And while the 1986 Fleer Jordan is heavily counterfeited, the 1987 Fleer card fakes are not as common.  However they exist, and would expect more sophisticated scammers to start firing up the printing presses again to try and take advantage of novice collectors.

Thus, this guide is here to help you know the ins and outs of detecting a fake 1987 Fleer Jordan second year card.

Please, do let us know if you come across any fake ’87 Fleer Jordan’s, as your assistance can certainly help us in aiding fellow collectors.

Feel free to reach out to me at chris@allvintagecards.com

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How To Spot a Fake 1986 Fleer Michael Jordan Sticker

jordan-sticker-fleerMichael Jordan’s Fleer Rookie card has been on a mind-bending, stratospheric price increase over the past few years.  A PSA 10 Jordan rookie card just sold for over $200K back in December of last year

Like anything else with dollars behind it, the scammers have come out in full force trying to peddle fakes for thousands of dollars to unwitting buyers.  We’ve tried our best to educate collectors (here, here and here), but I keep hearing about swindles all the time.  

While Jordan’s #57 Fleer rookie card has seen a monstrous rise in price, his sticker from the same set (#8 of 11) has also garnered a ton of collector demand, driving up its price by XX over the past year on average.  

While scammers have focused on Jordan’s base card from the Fleer set, there are definitely fake Jordan sticker cards in circulation.  

This guide will helpfully help you avoid buying a fake Jordan Fleer rookie sticker card.

PS – If this guide or any of other articles have helped you in getting scammed, please let us know in the comments below. 

In addition, we could always use more reviews — you can leave us a review on Google here: Leave A Review For All Vintage Cards

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Ten Vintage 1970’s Basketball Cards To Buy And Hold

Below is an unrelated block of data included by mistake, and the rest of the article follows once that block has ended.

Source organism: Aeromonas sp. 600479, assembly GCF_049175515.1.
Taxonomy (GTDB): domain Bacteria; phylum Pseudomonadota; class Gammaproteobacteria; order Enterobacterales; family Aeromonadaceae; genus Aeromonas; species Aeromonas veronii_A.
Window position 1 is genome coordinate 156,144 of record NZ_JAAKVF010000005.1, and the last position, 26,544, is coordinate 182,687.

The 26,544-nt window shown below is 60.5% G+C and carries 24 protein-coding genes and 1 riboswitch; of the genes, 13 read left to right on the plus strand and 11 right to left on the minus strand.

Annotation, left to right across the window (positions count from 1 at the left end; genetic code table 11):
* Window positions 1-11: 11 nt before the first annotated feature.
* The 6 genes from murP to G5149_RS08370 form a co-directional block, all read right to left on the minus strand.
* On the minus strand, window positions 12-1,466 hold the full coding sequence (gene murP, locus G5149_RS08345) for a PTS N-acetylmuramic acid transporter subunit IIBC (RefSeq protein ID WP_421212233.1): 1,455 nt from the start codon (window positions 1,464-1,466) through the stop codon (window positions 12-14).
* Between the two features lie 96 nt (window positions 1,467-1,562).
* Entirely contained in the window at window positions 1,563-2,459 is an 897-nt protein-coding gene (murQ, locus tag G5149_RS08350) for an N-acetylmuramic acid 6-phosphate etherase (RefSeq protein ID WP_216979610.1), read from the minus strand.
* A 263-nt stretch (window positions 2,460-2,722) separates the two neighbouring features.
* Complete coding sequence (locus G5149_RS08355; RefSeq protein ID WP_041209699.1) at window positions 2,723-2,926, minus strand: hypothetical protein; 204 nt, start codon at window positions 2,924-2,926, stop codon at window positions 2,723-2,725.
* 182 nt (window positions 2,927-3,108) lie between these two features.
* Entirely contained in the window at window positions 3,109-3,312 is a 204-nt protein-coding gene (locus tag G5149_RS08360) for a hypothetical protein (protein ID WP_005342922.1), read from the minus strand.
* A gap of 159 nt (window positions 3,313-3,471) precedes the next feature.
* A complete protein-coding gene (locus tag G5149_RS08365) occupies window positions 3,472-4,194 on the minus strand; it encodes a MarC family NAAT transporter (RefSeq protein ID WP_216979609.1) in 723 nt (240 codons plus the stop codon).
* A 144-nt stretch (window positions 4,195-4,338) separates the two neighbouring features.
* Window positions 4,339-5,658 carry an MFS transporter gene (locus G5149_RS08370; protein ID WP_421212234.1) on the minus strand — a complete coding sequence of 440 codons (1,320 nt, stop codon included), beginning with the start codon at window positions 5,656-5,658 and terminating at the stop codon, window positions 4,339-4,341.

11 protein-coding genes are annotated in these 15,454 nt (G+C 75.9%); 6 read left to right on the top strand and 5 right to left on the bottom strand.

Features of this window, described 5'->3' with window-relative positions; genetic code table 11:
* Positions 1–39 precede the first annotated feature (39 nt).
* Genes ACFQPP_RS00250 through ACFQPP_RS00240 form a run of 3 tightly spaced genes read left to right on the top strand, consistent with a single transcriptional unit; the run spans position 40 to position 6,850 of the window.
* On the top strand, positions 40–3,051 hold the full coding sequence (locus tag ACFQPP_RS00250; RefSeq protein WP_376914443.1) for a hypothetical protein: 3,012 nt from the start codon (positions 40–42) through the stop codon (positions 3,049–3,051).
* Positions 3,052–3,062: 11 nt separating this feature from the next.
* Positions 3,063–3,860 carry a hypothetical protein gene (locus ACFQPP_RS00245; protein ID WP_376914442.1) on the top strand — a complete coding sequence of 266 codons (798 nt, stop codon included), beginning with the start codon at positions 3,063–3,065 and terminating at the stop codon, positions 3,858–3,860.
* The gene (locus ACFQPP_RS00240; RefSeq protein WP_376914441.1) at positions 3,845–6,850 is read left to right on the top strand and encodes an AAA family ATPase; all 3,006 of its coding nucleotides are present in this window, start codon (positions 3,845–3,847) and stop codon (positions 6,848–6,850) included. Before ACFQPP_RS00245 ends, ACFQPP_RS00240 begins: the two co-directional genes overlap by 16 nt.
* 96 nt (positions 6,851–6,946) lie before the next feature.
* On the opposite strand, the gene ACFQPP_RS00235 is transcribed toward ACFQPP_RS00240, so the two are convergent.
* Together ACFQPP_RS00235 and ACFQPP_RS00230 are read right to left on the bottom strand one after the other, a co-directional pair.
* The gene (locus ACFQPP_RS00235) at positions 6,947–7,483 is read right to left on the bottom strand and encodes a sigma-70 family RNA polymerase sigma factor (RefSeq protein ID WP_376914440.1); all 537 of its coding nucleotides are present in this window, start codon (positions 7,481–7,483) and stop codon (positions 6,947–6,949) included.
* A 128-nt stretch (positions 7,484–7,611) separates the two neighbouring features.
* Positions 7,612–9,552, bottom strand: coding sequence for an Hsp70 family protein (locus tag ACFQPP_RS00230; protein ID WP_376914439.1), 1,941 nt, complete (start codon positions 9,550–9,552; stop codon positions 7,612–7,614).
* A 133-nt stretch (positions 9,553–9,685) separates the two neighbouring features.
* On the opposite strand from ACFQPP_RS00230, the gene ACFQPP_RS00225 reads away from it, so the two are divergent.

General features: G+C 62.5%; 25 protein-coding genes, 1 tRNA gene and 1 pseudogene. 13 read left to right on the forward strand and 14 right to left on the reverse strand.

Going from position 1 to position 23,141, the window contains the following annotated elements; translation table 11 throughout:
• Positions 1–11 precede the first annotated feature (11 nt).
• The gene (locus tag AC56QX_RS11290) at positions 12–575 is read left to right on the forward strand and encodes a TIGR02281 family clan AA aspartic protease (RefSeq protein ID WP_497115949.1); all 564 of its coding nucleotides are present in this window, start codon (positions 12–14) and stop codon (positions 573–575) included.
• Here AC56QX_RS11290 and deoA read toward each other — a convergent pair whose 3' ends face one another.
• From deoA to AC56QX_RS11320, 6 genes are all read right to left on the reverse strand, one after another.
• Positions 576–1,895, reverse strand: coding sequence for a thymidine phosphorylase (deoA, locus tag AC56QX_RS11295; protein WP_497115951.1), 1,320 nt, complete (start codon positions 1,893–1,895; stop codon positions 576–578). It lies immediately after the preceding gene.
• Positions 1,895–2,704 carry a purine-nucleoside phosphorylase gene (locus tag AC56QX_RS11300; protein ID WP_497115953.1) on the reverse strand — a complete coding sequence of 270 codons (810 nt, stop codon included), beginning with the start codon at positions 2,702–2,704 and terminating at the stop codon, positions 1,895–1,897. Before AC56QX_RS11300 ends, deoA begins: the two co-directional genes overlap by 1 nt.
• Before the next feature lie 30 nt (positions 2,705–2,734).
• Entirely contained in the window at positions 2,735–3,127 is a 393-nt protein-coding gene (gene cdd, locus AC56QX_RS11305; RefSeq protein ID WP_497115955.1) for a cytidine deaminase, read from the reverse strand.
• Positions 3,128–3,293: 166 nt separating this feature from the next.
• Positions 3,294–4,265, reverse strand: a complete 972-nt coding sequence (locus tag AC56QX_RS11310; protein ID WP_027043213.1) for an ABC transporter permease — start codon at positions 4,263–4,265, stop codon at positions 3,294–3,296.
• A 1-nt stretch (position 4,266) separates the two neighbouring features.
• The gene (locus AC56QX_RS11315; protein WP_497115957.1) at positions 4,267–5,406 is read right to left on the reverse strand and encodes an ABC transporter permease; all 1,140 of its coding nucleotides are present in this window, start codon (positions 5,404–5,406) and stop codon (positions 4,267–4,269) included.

76-topps-ervingI think we all know about the craziness going on with the Jordan rookie card, but of course other vintage basketball cards have been moving up in price as well

Still, with a few exceptions (think the Dr J rookie card) the 1970’s era for vintage basketball cards still feels like a bit of an underappreciated part of the market.

Basketball seemingly came into full force in the 1980’s, with the arrival of Larry Bird and Magic Johnson, and of course, Michael Jordan himself. 

So, I thought it would be a good exercise to identify ten basketball cards from the 1970’s that look like good investments from a buy and hold perspective.  

Sure there’s been a lot of hysteria in the space (thanks Gary V) but I’m ignoring ALL that noise and looking for vintage basketball cards that I still think represent attractive value and should be good investments for the long term.

So, as always, if you have any comments or questions on any card on this list, feel free to reach out to me at chris@allvintagecards.com

**Oh and note this is in no particular order so feel free to pick and choose off this list**

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Fake PSA 10 Jordan Rookie Leads to Courtroom Battle

fake-10-jordanI’m slightly late on this one, but another collector alerted me to this lawsuit regarding a Fake PSA 10 Michael Jordan rookie card.

Donald Spence, who is a heavyweight in collecting circles (just take a look at his PSA registry here) is the plaintiff in the suit. 

Back in May 2017, Spence purchased a purported PSA 10 graded Michael Jordan Fleer rookie card from Common Cents Coins in an eBay transaction worth $19,999.99.